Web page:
Karl Harder, Abundance Investment
It is a measure of the strangeness of the times we are in that when the ex-Governor of the Bank of England, Dr Mark Carney, poses the question in his BBC Reith Lectures “how do we get what we value?” it provokes merely a ripple of surprise.
Carney, in his lectures, questioned the whole purpose and structure of the financial system, a system for which he was one of the senior governors and architects for the last 15 years. He posed the question in the context of the three big crises – Credit (the Great financial crisis), Covid (our current crisis) and Climate (the coming crisis). He is asking whether we have a financial system which is fit for purpose, one which is built to support and strengthen our society not be seen as its nemesis. His conclusion was that it was too focused on measures of success that were narrowly defined in terms of money and too short term in its horizon to be of any use against these existential challenges. Finance needs to change was his conclusion.
What Carney was seeing at the macro level, we have all experienced at the micro level in our own communities. Local Government has been on the front line of the current Covid crisis. Communities have been stretched and strained by the demands of lockdown and the very real impact of the virus on lives and well-being. It has stretched local and national finances too and required new thinking about how finance works to support society.
If the crises have demonstrated one positive thing, however, something which Carney himself realised during the pandemic, as a nation for a while we were able to produce a huge surge of social capital alongside the financial support from government: a measure of our capacity for altruism not just economic calculation.
Which raises the question: can we create forms of finance which restore and create social value rather than undermine it? The answer from history, ancient and modern is clearly yes. At times of crises past, it has been innovations in finance that have helped rebuild society from versions of peer – to – peer lending in Ancient Athens, to the expansion of Building Societies at the start of the 20th Century, to the modern innovations of democratic finance such as crowdfunding and community shares and bonds in the 21st Century. Finance has constantly been reinvented to support and bind communities together in common purpose, rather than simply reduce us to anonymous individuals transacting and competing in markets.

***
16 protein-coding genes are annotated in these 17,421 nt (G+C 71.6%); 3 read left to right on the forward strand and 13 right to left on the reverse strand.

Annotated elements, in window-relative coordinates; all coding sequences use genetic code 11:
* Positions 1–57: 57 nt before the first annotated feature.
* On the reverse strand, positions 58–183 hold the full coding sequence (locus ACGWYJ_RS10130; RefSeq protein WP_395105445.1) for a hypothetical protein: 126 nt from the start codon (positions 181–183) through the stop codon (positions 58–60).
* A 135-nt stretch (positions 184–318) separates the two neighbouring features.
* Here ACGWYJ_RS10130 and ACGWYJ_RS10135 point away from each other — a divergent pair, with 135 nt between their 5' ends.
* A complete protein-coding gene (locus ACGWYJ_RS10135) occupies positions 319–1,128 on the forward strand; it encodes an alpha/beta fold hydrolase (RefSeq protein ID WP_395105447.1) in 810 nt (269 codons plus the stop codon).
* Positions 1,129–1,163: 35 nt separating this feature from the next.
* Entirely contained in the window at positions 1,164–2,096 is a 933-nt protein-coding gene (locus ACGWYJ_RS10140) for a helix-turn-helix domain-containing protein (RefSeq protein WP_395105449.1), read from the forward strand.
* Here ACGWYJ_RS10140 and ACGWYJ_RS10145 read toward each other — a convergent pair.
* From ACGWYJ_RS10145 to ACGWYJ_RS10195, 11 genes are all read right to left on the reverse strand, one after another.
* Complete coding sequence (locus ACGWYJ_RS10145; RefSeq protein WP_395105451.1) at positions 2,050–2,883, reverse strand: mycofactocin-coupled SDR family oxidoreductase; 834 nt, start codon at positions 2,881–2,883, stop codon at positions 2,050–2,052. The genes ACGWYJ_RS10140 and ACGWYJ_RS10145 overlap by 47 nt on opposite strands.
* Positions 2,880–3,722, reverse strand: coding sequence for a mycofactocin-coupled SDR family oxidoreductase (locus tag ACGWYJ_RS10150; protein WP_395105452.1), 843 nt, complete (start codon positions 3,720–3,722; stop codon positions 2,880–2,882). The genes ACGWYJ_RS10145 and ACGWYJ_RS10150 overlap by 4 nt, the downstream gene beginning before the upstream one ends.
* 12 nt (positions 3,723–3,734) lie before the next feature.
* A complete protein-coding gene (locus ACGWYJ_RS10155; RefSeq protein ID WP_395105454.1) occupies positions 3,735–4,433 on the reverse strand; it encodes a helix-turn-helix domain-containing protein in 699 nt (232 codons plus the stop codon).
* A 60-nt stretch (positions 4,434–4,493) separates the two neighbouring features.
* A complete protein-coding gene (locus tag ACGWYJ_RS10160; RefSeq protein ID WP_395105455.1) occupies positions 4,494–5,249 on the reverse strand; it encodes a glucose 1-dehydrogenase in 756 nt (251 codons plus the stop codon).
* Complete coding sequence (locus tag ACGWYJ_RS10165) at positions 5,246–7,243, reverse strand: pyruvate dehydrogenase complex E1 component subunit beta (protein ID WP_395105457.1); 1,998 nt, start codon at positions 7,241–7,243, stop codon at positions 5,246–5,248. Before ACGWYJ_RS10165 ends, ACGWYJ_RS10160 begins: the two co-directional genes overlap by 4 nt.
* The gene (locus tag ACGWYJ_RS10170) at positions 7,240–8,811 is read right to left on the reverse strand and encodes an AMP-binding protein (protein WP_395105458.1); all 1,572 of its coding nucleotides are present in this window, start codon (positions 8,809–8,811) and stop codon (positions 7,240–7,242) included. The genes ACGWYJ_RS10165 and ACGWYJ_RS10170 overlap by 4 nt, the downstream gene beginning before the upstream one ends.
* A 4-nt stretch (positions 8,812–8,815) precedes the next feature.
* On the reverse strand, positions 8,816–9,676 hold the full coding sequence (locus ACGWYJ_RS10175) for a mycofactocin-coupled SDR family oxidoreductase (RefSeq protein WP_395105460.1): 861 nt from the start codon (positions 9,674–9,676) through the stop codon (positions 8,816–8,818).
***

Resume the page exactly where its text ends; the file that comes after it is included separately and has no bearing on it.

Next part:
The development of Community Municipal Investments, a platform created by Abundance Investment, in conjunction with the University of Leeds and with funding from the UK government’s Inclusive Economy Unit (Financing for Society), provides clear evidence of the potential for our current situation.
A Community Municipal Investment is a municipal bond issued by a council via a crowdfunding platform direct to its residents. Using the innovation of crowdfunding the issuance and administration of a municipal bond is simple and aims to emulate the ease of use and cost of traditional borrowing sources such as the Public Works Loan Board. The two £1m pilot bonds issued by West Berkshire and Warrington councils have successfully demonstrated the demand, but also highlighted how such investments can form a platform for engaging and encouraging residents to invest not just financial capital but social capital to speed up the recovery and increase the resilience of their community.
In the extensive research PCAN carried out with residents in both regions (and Leeds City) ahead of launching the bonds, it became clear that investors were prepared to go further than simply invest in green and socially useful projects backed by their council, they were willing to ‘give back’ some or all of their financial return on the bond to maximise the social value of their investment. Therefore, in the pilot bonds we have include an interest donation mechanism which enables people to donate their interest back to the council to further accelerate action on climate change within their communities.
Local Government was created to give communities control over how their infrastructure was built and to have a say in the decision making. It was local governments that invested in and built the things we take for granted in the modern world such as water supply, energy, health and even transport. Now we need to come together as communities and rebuild our worlds for the challenges of the present and the future. Finance innovations can play an important role in changing the nature of the political debate locally and encourage greater altruism, and thereby social resilience at the same time as promoting greater economic resilience.
If finance can be localised over the coming decade to better enable resident lenders – who value the social service it provides as well as financial return – councils and local communities might be more resilient when the next crisis hits.
This article is from our Local Path to Net Zero series.